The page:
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  5. "Esos pantalones cuestan much…

"Esos pantalones cuestan mucho dinero."

Translation:Those pants cost a lot of money.

June 2, 2018



Stop judging me duolingo


why is 'much money' not correct


It's not exactly wrong, but it is a bit awkward in English to use "much" in a non-negative statement. "Do they cost much?" is good, as is "They don't cost much." But "They cost much" sounds a bit weird.


Thank you, but it's some strange


Pants are trousers but not accepted


'Trousers' has been accepted on DL for a long time, now. If you used 'trousers' but were marked wrong, it was because of something else in your answer.


Trousers are a type of pants, but pants are all types of pants.


In English "those pants" could mean "one pair of pants". Is "cuestan" used because pantalones is a plural word even thought it might refer to one pair?


Yes, exactly. Pantalones is grammatically plural, so you use plural grammar for it.

  • Ese pantalón cuesta...
  • Esos pantalones cuestan...


It counts me wrong when i answer with cost instead of costs. This time I wrote costs and it marked me wrong and said it was cost.


In English you would use 'cost' with plural nouns and 'costs' with singular.

The book costs

The books cost


Trousers are pants!


I want to thank the people who posted the difference between esos and estos because their messages helped my to understand the difference.


My translation of pantalones as trousers was rejected as the wrong answer?! Por que?


It was not because of 'trousers' (which is accepted). Something else in your answer was what made it wrong.


Because of DL's US English bias. Trousers should be all right--hope you reported that your answer should be accepted.


I really appreciate if somone explain to me once and for all when to use este, esta, esos, estas and estos. I am so confused


Naz, the words este, esta, estos, estas and esto are all different forms of the same word that generally means "this", referring to an object that is close to the speaking person (i.e. "close to me"). The different forms are used for

  • este - a singular masculine noun: "este hombre" - "this man"
  • esta - a singular feminine noun: "esta mujer" - "this woman"
  • estos (!) - multiple masculine nouns: "estos vestidos" - "these dresses"
  • estas - multiple feminine nouns: "estas palabras" - "these words"
  • esto - a neutral pronoun, not referring to a noun: "Esto es malo." - "This is bad."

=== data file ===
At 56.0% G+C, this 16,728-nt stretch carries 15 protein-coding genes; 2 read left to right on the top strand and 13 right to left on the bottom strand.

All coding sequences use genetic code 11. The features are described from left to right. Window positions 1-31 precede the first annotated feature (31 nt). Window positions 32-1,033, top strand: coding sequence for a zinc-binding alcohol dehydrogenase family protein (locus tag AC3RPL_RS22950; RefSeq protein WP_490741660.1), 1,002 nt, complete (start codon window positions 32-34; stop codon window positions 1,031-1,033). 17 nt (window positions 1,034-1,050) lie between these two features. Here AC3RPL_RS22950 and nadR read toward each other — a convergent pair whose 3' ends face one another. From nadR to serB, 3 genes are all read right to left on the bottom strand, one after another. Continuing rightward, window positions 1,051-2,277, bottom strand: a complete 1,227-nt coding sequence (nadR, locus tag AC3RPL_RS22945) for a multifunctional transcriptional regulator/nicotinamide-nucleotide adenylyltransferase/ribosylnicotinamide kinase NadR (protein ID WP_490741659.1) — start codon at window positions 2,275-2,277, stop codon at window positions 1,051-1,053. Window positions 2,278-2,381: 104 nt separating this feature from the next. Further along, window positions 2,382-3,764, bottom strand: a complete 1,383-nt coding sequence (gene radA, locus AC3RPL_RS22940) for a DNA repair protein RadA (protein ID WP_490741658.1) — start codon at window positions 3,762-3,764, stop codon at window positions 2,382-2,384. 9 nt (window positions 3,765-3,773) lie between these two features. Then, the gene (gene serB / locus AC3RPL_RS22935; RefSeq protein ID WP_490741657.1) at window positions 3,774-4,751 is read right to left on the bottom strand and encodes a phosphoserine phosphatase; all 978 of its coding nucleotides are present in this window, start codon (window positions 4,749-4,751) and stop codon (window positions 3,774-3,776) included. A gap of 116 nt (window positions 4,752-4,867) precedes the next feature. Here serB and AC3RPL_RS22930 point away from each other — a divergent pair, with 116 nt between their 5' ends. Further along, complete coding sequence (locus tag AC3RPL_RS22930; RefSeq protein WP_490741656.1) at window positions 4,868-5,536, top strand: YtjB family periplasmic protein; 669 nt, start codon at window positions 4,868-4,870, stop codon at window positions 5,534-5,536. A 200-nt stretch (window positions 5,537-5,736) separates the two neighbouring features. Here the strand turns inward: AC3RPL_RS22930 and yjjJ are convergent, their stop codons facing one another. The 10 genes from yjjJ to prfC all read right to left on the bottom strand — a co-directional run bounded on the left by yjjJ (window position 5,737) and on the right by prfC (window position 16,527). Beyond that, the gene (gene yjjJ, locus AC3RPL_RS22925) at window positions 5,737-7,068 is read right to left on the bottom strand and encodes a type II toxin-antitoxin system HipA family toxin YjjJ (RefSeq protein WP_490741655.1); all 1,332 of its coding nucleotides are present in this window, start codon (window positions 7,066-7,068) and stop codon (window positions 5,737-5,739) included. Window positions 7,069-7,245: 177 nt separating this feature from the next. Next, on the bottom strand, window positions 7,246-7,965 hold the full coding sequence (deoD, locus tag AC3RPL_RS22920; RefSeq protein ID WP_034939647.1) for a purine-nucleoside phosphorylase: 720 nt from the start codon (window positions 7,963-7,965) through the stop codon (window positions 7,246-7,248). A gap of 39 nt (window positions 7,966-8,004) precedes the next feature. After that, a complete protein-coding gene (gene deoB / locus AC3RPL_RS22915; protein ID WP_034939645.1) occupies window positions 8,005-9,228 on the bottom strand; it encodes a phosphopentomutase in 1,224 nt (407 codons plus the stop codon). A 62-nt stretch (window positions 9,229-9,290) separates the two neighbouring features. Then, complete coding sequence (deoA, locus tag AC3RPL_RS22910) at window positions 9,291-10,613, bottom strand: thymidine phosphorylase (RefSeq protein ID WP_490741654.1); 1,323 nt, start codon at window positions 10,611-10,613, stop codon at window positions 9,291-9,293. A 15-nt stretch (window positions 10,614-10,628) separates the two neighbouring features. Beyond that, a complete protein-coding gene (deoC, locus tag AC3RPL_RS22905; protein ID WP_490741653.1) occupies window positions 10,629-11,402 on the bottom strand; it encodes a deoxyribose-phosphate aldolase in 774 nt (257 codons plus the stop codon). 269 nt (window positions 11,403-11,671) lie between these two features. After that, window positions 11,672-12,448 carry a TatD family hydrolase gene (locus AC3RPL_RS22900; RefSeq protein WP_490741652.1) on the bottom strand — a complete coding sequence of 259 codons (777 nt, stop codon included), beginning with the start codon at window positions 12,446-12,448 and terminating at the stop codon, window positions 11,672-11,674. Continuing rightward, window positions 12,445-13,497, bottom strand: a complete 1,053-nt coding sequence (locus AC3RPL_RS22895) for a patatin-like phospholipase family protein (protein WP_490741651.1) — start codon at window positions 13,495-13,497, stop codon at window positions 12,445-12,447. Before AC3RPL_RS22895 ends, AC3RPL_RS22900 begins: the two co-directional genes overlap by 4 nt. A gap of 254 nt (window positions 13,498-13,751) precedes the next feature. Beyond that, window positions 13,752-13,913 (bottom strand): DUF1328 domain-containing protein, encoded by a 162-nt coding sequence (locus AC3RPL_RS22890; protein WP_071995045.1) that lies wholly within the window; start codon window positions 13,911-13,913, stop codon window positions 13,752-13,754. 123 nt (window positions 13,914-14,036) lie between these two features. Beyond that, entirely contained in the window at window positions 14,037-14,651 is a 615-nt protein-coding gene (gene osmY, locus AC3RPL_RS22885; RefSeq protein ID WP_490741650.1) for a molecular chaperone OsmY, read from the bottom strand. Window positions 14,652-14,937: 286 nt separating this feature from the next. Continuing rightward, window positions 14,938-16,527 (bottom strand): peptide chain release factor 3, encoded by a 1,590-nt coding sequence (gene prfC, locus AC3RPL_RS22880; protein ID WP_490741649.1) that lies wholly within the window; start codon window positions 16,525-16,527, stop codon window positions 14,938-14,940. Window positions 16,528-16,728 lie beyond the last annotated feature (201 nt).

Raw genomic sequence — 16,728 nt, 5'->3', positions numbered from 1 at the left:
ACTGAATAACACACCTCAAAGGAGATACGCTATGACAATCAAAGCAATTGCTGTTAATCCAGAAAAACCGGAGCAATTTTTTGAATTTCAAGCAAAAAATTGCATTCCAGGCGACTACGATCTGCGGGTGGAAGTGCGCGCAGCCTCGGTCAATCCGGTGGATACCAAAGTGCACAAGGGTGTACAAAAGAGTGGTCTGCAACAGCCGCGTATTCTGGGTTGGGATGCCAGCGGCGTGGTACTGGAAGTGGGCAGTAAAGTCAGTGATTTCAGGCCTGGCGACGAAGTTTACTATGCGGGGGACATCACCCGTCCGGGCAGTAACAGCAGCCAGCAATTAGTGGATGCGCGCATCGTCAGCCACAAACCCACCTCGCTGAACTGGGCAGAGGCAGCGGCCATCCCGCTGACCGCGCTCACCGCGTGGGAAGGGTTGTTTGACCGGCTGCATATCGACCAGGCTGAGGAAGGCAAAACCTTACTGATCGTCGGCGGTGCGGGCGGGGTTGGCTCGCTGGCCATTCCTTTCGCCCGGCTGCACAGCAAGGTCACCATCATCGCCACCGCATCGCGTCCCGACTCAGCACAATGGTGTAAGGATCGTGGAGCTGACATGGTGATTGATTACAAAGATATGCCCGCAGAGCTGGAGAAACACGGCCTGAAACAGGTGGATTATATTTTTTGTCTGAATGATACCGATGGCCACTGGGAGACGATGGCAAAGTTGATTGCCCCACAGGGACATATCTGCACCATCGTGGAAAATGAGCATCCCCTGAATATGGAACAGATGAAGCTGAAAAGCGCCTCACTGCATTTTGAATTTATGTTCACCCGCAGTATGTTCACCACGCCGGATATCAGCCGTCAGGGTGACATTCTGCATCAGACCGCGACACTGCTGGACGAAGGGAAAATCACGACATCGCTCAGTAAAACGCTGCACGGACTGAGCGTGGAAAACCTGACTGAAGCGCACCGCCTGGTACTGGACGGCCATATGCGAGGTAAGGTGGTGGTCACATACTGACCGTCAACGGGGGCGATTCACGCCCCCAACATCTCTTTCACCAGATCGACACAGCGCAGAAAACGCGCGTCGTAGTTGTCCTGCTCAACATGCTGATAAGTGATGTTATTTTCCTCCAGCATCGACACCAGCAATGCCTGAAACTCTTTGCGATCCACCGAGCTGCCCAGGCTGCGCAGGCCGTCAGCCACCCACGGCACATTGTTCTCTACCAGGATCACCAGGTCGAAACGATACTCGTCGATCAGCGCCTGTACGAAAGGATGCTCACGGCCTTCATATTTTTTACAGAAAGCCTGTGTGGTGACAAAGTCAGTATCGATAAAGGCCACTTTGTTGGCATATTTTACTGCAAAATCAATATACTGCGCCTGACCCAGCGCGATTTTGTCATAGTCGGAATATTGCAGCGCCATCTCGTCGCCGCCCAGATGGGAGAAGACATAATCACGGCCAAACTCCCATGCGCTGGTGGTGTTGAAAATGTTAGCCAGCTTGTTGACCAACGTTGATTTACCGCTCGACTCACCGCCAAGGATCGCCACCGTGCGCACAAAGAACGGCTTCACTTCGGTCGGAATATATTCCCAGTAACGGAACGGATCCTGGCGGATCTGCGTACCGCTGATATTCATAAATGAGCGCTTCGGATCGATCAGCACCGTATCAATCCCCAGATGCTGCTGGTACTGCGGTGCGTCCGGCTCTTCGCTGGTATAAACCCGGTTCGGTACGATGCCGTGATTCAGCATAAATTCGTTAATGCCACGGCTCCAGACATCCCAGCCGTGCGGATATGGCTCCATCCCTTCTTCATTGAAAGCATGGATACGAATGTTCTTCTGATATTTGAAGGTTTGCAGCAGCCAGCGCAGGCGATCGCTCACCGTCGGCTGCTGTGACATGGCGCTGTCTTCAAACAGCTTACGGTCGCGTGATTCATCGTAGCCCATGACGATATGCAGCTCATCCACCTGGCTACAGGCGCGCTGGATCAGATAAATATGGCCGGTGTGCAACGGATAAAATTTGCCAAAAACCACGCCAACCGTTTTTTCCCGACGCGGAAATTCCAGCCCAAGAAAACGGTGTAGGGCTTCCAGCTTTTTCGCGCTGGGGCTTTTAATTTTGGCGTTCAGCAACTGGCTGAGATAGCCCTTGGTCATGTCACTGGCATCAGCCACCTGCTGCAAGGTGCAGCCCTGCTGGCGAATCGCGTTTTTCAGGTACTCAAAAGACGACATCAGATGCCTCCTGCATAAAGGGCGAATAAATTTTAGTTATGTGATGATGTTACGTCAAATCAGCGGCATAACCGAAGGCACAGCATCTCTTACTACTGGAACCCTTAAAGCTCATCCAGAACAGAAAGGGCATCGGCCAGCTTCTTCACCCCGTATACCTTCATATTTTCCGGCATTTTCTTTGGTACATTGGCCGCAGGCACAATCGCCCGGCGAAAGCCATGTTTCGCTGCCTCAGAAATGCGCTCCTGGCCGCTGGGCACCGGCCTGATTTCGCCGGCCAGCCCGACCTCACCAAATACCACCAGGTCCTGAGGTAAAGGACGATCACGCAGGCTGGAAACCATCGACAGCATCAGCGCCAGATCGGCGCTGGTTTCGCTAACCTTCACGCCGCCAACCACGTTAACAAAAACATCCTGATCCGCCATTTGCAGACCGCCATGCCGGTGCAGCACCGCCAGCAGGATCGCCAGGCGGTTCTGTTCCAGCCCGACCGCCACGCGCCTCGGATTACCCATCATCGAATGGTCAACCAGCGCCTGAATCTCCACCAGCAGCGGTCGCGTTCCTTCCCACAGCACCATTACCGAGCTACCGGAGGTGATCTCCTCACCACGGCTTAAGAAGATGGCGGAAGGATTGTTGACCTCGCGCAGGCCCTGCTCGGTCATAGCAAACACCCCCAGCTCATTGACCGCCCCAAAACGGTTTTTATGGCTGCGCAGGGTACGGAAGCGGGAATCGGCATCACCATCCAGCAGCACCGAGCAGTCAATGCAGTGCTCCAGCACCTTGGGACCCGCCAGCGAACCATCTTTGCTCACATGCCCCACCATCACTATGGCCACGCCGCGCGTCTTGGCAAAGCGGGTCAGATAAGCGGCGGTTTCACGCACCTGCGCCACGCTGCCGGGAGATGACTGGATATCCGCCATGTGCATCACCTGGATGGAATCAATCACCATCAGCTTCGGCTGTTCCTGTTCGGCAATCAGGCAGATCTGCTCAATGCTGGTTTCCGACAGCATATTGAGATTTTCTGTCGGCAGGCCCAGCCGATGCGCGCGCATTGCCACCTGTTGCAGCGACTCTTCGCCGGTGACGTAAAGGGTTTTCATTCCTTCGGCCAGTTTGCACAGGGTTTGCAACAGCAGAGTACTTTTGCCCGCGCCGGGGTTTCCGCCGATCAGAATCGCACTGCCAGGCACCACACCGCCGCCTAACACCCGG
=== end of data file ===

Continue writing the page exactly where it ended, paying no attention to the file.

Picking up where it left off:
The part that creates the most confusion is that estos is the plural form of este, suddenly getting an 'o' there. You would expect the plural form to be "estes", but it doesn't work like that.

The words ese, esa, esos, esas and eso follow the very same pattern. They refer to an object that is close to the person that's listening (i.e. "close to you"). These are generally translated as "that" and "those" in English. Again, esos is the plural masculine form, while eso doesn't refer to any specific noun.

There's also a third group of these demonstratives, used when the object we're talking about is out of reach for both speaker and listener (i.e. "far from you and me"). These are aquel, aquella, aquellos, aquellas and aquello. They also translate as "that" and "those", because English doesn't make a three-fold distinction anymore. A few centuries ago this would be translated as "yonder".


I could not hear anything unless I clicked to have it read word by word. fyi


The translation it just presented me with was "These pants cost tons of cash" :|


Why is 'Esas pantalones' wrong


Pantalón is masculine, and esas is not.


I wrote: Those pants cost too much money. But DL didn't accept it. ???


There is nothing in the Spanish sentence that translates to "too".


Why is esos used and not estes?


The plural form of ese is esos, and the plural form of este is estos. Demonstratives work weirdly like that.

Eses is the plural of the Spanish name of the letter 's', called ese. Estes... could be the plural of este, meaning "east", if that makes any sense.


My answer is identical to the sentence above, but was still marked wrong. Reported 9/10


I am sure my answer is also correct: instead of 'a lot of money' I added'much money' Please give me my points back!!!!!!!!!


shouldn't 'these' be correct too?


moomoooo, Duo used esos, which is "those". If he had wanted to say "these," he would have used estos.


Why is this under the food section

  • 1671

Why is this under the "Food" category? I find these random sentences under a particular category annoying. I wonder if it is just me that feels that way.


For me. this came up under the Shopping 2 lesson.


Well, I don't. The "random" sentences are often a useful review (sometimes, a preview).

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